‘I gotta say, Mike,’ my boss said, clinging to his suspenders as he strutted into the emptied office. ‘This renovation is coming along much nicer than I expected.’
‘Thank you, sir,’ I said with a grin. ‘We had a great design, and got lucky with the contractors, so it’s all coming together quite nice—’
‘I need you to burn it down.’
I paused, mid-sentence, as my brain tried to process what I’d just heard.
‘Burn it,’ my boss repeated casually, as he asked for a cube of extra sugar in his coffee. ‘We upped our insurance when the renovation started, and that little golden parachute has been sitting there long enough. We’ll make a killing!’
‘But, but…’ I uselessly stammered. ‘We just installed the drop ceiling—’
‘Perfect!’ he clapped his hands together. ‘Easy for someone to forget they left a candle burning in one of those.’
‘A candle?’ I shook my head, still baffled. ‘What are you talking about? Sir, I’m not going to help you burn this building down.’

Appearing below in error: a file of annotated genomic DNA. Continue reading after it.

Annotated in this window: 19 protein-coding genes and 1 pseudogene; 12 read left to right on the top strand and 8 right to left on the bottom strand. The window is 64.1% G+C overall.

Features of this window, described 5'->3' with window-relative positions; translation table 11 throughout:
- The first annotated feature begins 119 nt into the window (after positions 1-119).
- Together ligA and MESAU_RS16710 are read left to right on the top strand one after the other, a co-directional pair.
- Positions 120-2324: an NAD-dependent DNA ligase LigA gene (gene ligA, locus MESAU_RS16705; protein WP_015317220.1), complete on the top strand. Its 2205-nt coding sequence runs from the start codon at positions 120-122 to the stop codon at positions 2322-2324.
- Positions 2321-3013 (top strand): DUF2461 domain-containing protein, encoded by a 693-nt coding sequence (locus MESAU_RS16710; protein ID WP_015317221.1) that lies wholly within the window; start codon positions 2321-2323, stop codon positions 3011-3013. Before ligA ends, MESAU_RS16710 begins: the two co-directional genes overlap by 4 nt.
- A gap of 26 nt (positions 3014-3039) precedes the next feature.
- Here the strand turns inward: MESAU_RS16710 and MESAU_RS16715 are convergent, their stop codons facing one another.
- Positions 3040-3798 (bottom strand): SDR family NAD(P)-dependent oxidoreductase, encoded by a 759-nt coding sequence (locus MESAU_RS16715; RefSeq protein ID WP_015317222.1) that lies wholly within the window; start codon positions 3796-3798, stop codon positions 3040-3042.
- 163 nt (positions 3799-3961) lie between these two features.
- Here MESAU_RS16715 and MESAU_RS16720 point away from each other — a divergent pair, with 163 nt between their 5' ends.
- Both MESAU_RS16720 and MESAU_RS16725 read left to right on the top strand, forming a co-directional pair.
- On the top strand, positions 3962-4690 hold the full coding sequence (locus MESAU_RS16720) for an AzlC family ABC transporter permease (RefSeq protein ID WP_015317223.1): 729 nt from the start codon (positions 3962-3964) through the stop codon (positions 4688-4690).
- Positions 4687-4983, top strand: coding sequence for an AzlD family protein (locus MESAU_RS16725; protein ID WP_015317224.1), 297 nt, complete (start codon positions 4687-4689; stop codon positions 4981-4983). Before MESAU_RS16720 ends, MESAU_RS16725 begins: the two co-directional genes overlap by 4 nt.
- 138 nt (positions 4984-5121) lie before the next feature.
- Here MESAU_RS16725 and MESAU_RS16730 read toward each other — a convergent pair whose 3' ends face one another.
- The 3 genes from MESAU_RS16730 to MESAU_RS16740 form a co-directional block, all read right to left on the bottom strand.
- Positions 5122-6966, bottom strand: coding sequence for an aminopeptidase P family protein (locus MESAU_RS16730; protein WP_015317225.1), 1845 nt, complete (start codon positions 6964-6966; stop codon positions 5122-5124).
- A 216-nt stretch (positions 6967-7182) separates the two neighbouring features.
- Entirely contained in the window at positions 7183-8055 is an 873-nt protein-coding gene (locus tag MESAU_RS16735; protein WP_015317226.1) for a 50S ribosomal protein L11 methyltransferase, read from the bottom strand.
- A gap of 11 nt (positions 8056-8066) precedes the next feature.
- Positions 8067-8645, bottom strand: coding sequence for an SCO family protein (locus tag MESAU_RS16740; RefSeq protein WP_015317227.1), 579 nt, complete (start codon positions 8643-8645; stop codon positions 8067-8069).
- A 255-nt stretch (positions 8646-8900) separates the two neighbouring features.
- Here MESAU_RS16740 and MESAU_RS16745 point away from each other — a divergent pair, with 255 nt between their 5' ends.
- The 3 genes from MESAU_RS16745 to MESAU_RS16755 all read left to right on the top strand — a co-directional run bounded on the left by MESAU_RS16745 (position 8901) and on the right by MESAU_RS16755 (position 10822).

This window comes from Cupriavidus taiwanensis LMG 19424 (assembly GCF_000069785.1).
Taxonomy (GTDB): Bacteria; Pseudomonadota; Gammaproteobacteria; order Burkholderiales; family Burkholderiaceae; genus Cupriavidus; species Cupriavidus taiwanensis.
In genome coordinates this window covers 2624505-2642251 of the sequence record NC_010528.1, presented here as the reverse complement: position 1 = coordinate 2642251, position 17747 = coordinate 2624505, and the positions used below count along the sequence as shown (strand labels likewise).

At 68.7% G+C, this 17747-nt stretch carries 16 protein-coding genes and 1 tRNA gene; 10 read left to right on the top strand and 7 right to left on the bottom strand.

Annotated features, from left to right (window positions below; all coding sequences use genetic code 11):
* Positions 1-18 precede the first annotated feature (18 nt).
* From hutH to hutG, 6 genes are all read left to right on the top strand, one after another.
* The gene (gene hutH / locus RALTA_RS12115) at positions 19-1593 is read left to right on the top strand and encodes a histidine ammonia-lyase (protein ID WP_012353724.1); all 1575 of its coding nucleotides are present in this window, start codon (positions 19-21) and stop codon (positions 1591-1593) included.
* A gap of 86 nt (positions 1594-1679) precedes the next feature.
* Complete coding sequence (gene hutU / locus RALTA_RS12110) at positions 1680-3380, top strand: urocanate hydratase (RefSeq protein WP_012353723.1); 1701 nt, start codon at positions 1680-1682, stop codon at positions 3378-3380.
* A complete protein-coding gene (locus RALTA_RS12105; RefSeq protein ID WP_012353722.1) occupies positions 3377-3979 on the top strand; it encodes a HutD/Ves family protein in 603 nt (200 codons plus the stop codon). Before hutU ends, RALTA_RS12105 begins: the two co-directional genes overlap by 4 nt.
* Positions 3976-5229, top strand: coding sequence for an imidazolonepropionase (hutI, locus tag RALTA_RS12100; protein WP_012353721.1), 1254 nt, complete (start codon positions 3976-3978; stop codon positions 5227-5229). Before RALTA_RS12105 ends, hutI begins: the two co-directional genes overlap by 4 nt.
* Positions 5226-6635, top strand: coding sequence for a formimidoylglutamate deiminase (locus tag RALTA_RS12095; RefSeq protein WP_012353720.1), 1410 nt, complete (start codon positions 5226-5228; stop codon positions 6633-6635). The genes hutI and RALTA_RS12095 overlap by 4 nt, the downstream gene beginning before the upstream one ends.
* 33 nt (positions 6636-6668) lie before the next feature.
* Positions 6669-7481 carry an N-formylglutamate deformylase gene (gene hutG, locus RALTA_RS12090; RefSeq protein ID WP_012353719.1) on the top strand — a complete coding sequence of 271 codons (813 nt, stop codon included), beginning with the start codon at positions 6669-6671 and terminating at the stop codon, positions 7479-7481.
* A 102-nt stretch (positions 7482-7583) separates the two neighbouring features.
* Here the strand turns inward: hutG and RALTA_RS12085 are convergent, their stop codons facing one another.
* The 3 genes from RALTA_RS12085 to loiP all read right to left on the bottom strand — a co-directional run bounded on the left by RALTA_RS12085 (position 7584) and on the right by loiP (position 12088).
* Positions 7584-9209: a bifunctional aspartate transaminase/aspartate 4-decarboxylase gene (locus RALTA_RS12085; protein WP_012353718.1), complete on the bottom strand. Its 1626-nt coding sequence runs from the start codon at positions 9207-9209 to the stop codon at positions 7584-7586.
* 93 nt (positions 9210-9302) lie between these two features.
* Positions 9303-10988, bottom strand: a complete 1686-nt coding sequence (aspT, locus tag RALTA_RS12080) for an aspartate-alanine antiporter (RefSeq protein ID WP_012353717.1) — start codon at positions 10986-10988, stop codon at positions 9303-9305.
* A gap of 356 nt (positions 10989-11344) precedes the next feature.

‘Oh?’ he raised an eyebrow at me, tugging on his suspenders again. ‘Is that right? I thought you were a company man, Michael.’
Not Mike anymore, I noticed with a gulp.
‘It’s just, our premiums will go up with the insurance company, and we’ll have to rebuild,’ I said, weakly. ‘I don’t know how much money we could possibly—’
‘Fifteen million,’ he said.
‘What?!’ my eyes blew out. ‘That’s… that’s a lot.’
Conditioned by the past month of renovations, all I could do was calculate how many affordable plastering repairs, local to Melbourne, that could pay for. A lot, was the answer my brain returned.
‘It sure is,’ my boss nodded, a greedy grin on his face. ‘Enough to make certain people quite… comfortable?’
I gestured at myself, hesitantly. My boss rolled his eyes and nodded.
‘Yes, you imbecile, I’m offering to bribe.’
‘Oh, okay,’ I said. ‘You were being very vague, is all.’
He tossed me a lighter and strutted out of the room.
‘Idiot,’ I heard him mutter to himself as he left.